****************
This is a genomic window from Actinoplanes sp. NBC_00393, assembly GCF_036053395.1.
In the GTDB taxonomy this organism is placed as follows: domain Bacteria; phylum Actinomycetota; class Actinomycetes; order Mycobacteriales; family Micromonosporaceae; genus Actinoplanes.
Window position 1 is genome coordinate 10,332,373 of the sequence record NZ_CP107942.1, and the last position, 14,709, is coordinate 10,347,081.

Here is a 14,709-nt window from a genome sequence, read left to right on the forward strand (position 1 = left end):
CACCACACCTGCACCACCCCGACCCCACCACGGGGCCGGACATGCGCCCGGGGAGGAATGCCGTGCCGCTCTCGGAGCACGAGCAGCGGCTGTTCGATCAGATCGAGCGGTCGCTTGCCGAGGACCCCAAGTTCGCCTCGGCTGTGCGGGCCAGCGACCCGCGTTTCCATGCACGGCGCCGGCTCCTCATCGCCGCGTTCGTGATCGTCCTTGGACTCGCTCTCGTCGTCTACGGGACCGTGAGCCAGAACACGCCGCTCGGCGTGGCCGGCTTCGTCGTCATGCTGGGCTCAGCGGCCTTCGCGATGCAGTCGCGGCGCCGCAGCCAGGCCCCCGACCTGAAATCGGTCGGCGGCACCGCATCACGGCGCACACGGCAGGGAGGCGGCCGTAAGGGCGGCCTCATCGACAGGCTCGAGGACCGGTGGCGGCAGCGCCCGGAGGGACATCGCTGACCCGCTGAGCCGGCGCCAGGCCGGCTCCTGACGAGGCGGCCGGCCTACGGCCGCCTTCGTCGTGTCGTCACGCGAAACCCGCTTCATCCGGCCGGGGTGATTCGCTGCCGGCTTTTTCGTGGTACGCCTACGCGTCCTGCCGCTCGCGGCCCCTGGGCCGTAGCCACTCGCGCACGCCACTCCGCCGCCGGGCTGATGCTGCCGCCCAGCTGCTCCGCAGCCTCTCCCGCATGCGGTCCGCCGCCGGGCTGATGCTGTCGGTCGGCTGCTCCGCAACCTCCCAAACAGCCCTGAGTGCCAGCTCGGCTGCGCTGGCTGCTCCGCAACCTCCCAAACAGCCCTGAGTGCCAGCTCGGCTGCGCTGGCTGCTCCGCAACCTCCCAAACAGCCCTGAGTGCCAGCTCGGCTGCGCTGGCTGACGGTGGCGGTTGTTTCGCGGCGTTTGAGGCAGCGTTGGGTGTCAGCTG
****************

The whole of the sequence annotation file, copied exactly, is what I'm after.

This is a genomic window from Actinoplanes sp. NBC_00393, assembly GCF_036053395.1.
In the GTDB taxonomy this organism is placed as follows: domain Bacteria; phylum Actinomycetota; class Actinomycetes; order Mycobacteriales; family Micromonosporaceae; genus Actinoplanes.
Window position 1 is genome coordinate 10,332,373 of the sequence record NZ_CP107942.1, and the last position, 14,709, is coordinate 10,347,081.

Here is a 14,709-nt window from a genome sequence, read left to right on the forward strand (position 1 = left end):
CACCACACCTGCACCACCCCGACCCCACCACGGGGCCGGACATGCGCCCGGGGAGGAATGCCGTGCCGCTCTCGGAGCACGAGCAGCGGCTGTTCGATCAGATCGAGCGGTCGCTTGCCGAGGACCCCAAGTTCGCCTCGGCTGTGCGGGCCAGCGACCCGCGTTTCCATGCACGGCGCCGGCTCCTCATCGCCGCGTTCGTGATCGTCCTTGGACTCGCTCTCGTCGTCTACGGGACCGTGAGCCAGAACACGCCGCTCGGCGTGGCCGGCTTCGTCGTCATGCTGGGCTCAGCGGCCTTCGCGATGCAGTCGCGGCGCCGCAGCCAGGCCCCCGACCTGAAATCGGTCGGCGGCACCGCATCACGGCGCACACGGCAGGGAGGCGGCCGTAAGGGCGGCCTCATCGACAGGCTCGAGGACCGGTGGCGGCAGCGCCCGGAGGGACATCGCTGACCCGCTGAGCCGGCGCCAGGCCGGCTCCTGACGAGGCGGCCGGCCTACGGCCGCCTTCGTCGTGTCGTCACGCGAAACCCGCTTCATCCGGCCGGGGTGATTCGCTGCCGGCTTTTTCGTGGTACGCCTACGCGTCCTGCCGCTCGCGGCCCCTGGGCCGTAGCCACTCGCGCACGCCACTCCGCCGCCGGGCTGATGCTGCCGCCCAGCTGCTCCGCAGCCTCTCCCGCATGCGGTCCGCCGCCGGGCTGATGCTGTCGGTCGGCTGCTCCGCAACCTCCCAAACAGCCCTGAGTGCCAGCTCGGCTGCGCTGGCTGCTCCGCAACCTCCCAAACAGCCCTGAGTGCCAGCTCGGCTGCGCTGGCTGCTCCGCAACCTCCCAAACAGCCCTGAGTGCCAGCTCGGCTGCGCTGGCTGACGGTGGCGGTTGTTTCGCGGCGTTTGAGGCAGCGTTGGGTGTCAGCTG